Republicans are from the Northeast and Midwest.

U.S. Rep. Jay Inslee, D-Wash., said the caucus is not going to sway
moderates.

"Honestly, I don't think this caucus will change voting behavior on the
floor," Inslee said. "They're not going to convince suburban Republicans
from Philadelphia and New Jersey to vote against the environment. It's not
in their self-interest."



Hunter Gray [Hunterbear]
www.hunterbear.org (social justice)

Left Discussion Group
http://groups.yahoo.com/group/Redbadbear

 

WILSON RILES AND JERRY BROWN [ARIZONA -- AND SOME OTHER MEMORIES]  HUNTER GRAY  2/02/02

An Arizonian not intricately versed now, or ever, on California politics --
but interested in this ASDnet discussion on Riles and Brown et al. --  I'll
listen closely to Duane and Ross on all of that!  But I am consistently
struck by the fact that, although global population has doubled since I
taught my first college sociology classes [1960], people and trails and
interesting examples of personal awareness continue to intersect -- even in
the great demographic wilderness.

I have many very positive memories of the "senior" Wilson Riles -- the
father.  I was still very much a kid when he was principal of the small,
all-Black Dunbar Elementary School which was squeezed 'way down on the south side of town [far "below" Highway 66 which cut right thru Flag as Santa Fe Street. It was very close to the huge Southwest Lumber Mills and their
volcano of smoke.]  Flagstaff had a small Black population that had come
from Mississippi and Louisiana to work in the timber [yellow pine] woods.
Only Blacks were segregated in Flagstaff's elementary school system -- and
the one high school was totally integrated student-wise.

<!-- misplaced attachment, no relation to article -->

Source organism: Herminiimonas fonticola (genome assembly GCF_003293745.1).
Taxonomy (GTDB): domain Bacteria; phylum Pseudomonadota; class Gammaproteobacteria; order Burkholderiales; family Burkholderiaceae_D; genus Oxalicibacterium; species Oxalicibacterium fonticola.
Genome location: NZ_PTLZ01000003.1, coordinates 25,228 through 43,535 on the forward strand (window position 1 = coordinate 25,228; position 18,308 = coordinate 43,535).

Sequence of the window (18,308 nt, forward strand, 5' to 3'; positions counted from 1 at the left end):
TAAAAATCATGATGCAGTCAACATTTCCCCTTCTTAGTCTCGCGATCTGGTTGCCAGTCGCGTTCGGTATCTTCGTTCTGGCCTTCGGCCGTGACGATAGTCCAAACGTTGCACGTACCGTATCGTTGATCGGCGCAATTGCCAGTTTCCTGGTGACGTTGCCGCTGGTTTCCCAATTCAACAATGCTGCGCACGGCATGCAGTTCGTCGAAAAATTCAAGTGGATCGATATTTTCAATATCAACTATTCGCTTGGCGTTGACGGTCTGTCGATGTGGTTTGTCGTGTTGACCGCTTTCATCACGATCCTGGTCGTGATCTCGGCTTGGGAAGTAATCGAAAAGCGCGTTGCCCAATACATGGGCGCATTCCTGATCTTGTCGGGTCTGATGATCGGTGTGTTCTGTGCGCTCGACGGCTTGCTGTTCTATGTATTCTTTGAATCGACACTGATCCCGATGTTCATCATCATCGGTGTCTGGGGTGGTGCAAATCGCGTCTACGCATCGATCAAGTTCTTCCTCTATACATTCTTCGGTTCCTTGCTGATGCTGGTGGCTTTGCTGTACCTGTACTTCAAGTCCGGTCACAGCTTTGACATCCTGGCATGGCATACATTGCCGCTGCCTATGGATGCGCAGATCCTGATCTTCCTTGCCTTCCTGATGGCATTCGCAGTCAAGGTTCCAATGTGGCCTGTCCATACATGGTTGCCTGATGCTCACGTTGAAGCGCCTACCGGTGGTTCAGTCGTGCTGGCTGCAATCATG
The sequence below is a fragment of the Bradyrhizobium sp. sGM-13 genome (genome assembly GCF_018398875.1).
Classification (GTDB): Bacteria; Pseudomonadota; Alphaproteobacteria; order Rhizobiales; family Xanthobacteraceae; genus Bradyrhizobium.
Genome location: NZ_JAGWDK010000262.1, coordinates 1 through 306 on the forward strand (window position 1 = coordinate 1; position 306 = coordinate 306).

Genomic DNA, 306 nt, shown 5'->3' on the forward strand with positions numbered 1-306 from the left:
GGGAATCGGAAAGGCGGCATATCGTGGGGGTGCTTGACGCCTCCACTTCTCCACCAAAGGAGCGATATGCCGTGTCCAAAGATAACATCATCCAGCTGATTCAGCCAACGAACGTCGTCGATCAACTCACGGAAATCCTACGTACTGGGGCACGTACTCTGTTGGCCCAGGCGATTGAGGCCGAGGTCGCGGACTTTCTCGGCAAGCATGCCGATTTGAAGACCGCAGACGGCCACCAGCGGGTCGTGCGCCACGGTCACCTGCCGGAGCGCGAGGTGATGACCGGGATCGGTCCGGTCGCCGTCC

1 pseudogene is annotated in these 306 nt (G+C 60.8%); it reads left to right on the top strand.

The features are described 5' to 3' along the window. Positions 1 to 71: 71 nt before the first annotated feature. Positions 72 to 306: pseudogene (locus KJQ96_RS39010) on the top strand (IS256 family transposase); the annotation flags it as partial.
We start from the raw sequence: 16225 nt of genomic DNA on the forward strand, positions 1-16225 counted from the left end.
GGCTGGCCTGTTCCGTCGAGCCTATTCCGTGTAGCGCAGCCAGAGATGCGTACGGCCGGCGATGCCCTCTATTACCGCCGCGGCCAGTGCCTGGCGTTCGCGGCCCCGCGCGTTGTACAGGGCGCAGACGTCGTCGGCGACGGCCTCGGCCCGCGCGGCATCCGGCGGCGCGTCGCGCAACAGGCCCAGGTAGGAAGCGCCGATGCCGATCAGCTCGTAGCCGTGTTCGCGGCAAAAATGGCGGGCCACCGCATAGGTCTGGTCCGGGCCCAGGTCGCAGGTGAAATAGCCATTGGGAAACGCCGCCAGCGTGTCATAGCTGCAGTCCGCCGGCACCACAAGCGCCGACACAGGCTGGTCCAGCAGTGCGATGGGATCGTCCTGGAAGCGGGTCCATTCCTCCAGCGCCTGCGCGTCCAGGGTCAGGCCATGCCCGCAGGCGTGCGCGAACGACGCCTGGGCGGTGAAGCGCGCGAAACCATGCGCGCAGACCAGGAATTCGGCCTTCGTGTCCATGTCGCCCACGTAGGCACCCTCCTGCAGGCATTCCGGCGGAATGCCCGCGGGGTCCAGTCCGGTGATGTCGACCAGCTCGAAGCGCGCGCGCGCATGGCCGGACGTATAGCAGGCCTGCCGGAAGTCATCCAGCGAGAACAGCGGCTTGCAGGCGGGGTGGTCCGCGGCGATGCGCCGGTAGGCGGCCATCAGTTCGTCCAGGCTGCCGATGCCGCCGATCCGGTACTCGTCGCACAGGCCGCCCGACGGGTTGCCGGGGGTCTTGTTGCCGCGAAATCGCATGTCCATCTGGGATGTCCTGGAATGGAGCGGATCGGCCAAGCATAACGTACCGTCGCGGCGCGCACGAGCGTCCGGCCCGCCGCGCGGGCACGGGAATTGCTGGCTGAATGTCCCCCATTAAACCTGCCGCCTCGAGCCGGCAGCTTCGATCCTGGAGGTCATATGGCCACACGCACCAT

That Wilson Riles, [the only one I knew], was a consistently courageous and
principled person -- not only on the extremely challenging racial issues
swirling in and around Flagstaff and all over that region [a complex and
frequently violently repressive blending of Border South with Southwest] but
also very much on international and peace matters.  He was a close friend
and associate of my parents and others such as Ysabel Maddox, a very
forthright Cuban woman whose courageous husband, Virgil,  was,
interestingly,  a Texas Anglo. Ned Hatathli, then an Arizona State College
student on the GI Bill and later a major Navajo educator, was much involved.
Linked into this network were "highly controversial"  staffers from the
American Friends Service Committee who were doing good work on behalf of the Navajo.   All of these and many others -- Native, Chicano, Black, Anglo -- in
that brave band of social justice folk often met at our home which was then
relatively isolated on the far edge of town.

Wilson Riles was essentially a pacifist -- a position which I early on  came
to respect and  always do -- but as a very young kid at that point knew
nothing about.  Yet it was from him that I first heard of the Fellowship of
Reconciliation and it was many years later that a friend  of mine in that
organizational setting, Glenn Smiley, its exec director, made the critical
mutual contact between myself [and Eldri whom I had just married] and FOR
member, Dr A.D. Beittel, President of  embattled Tougaloo Southern Christian